Oldest book in the world?

Flood Story Tablet from Epic of Gilgamesh, by Flickr user atonal

In a previous post, we answered  a student’s question: “What is the oldest book in the library?”

Then we promised to find an answer to a related question: “What is the oldest book in the world?” This was not so easy! Many people might guess The Bible, or Homer’s Iliad.

Because archeologists are constantly unearthing new antiquities and developing new technologies for dating them, and because it is difficult to come to a consensus definition of “book”, this question has proved daunting. It seems that to be defined as a book, a piece of writing should have a binding and consist of pages or leaves. Does this leave out writings on ancient papyrus scrolls and clay tablets, the slabs of stone carvings, inscriptions inside ancient burial sarcophagi, and other strange and ancient methods of recording human thought?

Was the first book only the first one to be created on a printing press? What about earlier books printed by the Chinese using woodblock? What materials were used, and how were they handled? Was it truly possible to accurately date the book? Was it found in ancient Egypt, Sumer, China, or India? Maybe it was written in hieroglyphics, cuneiform, or other ideogram or pictogram?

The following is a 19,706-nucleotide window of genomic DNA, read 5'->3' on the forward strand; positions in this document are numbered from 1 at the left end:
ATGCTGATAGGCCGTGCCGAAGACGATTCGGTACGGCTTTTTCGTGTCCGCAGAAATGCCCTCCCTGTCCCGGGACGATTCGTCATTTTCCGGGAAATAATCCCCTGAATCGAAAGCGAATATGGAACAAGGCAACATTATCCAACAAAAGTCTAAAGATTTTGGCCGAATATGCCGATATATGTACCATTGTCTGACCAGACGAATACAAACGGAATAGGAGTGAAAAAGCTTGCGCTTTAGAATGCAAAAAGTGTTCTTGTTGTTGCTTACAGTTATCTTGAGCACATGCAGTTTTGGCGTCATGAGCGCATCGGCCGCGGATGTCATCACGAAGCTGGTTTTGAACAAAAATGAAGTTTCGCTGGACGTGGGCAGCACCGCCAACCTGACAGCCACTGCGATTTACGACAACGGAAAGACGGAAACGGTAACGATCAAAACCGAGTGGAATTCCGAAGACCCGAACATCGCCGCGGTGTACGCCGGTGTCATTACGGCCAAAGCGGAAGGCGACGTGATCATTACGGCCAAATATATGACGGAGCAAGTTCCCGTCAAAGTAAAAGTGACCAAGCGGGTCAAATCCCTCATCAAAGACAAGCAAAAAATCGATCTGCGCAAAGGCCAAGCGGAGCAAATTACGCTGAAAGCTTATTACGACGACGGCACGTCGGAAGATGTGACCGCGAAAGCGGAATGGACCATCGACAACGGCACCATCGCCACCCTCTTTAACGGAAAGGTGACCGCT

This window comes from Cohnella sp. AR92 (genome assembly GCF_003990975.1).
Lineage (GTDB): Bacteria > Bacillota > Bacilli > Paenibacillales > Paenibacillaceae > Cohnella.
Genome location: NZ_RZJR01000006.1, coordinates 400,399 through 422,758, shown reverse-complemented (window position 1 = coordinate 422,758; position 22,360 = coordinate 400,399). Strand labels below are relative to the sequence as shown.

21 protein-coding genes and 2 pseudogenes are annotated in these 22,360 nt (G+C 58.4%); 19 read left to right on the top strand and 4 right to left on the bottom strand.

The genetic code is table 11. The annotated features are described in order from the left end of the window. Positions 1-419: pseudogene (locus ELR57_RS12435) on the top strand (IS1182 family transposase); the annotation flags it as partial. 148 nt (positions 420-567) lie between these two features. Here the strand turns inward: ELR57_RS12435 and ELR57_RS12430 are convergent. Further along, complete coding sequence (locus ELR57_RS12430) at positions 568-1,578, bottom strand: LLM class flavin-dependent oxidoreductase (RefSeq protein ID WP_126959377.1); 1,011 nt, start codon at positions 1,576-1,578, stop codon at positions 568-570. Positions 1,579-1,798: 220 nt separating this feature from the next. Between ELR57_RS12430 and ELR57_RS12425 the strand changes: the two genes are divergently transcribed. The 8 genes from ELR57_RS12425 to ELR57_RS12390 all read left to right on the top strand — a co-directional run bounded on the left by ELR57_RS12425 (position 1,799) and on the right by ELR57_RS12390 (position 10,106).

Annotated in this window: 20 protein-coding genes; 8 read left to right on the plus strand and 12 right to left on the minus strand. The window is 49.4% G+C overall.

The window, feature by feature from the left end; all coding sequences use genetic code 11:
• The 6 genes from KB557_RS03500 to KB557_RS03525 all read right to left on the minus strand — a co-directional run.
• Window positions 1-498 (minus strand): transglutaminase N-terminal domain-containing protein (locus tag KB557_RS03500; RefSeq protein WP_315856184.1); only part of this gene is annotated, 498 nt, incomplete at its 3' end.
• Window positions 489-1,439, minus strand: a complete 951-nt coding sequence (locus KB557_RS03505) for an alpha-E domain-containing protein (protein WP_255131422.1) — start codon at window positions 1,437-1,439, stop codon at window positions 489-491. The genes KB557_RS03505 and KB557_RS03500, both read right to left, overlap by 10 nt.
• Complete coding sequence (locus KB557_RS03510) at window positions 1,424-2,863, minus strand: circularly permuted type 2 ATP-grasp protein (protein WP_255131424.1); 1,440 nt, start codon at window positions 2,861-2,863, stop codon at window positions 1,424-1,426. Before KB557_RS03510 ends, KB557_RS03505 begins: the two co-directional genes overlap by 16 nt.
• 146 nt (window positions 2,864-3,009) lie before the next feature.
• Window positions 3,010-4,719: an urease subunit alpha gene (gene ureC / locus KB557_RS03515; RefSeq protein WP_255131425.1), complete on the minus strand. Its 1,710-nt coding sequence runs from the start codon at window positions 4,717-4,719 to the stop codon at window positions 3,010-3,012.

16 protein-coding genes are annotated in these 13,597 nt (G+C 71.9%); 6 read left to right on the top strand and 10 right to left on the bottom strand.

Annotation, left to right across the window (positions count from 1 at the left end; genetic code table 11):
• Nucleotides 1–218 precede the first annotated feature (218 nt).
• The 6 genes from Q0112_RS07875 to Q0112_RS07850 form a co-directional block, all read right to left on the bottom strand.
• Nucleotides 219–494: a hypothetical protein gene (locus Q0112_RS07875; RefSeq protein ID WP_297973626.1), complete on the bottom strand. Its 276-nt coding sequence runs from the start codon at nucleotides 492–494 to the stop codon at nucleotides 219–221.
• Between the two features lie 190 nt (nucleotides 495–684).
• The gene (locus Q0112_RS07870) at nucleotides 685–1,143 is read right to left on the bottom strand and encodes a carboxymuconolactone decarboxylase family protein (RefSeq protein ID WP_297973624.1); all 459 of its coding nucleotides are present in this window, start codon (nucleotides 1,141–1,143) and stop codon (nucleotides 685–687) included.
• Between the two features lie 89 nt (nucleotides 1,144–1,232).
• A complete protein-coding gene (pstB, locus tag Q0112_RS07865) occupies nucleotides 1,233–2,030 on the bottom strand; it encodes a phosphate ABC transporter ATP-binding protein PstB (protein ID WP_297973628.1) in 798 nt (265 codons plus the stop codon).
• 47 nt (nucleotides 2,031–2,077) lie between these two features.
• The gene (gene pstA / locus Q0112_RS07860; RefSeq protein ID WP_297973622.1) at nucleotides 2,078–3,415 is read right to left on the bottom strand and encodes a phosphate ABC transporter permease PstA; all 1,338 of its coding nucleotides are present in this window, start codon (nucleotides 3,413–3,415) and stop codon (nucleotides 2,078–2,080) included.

According to many sources, the oldest book in the world is The Teachings of Ptah-Hotep, alternately known as The Maxims, The Instructions, or The Wisdom of Ptah-Hotep. This ancient Egyptian work, preserved both on clay tablet and papyrus, instructed people on how to live a virtuous life of civic duty and to reject selfishness and greed. Various creation dates of 2700-2200 BC, and even earlier exist.

Another exciting book discovery, untitled, has been housed in Bulgaria’s National Museum of History since 2003. Six pages of beaten 24 carat gold covered in Etruscan script make up this ancient book, estimated at about 2,500 years old. Discovered in an old tomb, it carries text and images of a horseman, a mermaid, a lyre, and warriors.

Yet another widely mentioned candidate is a Sumerian epic poem, The Epic of Gilgamesh, owned by the British Museum. It is written in cuneiform on clay tablets and dated at about the seventh century BC. Read the astounding story of its discovery in The Buried Book: The Loss and Discovery of the Epic of Gilgamesh, at JSRCC libraries.

The Chinese have their I Ching, or Book of Changes; the Indians have the Hindu Vedas; and then there are the Sutras, ancient writings of both Hindu and Buddhist cultures.

You can see the problem in answering this question. Maybe you have come across some interesting candidates for this honor yourself…please post and share them here!

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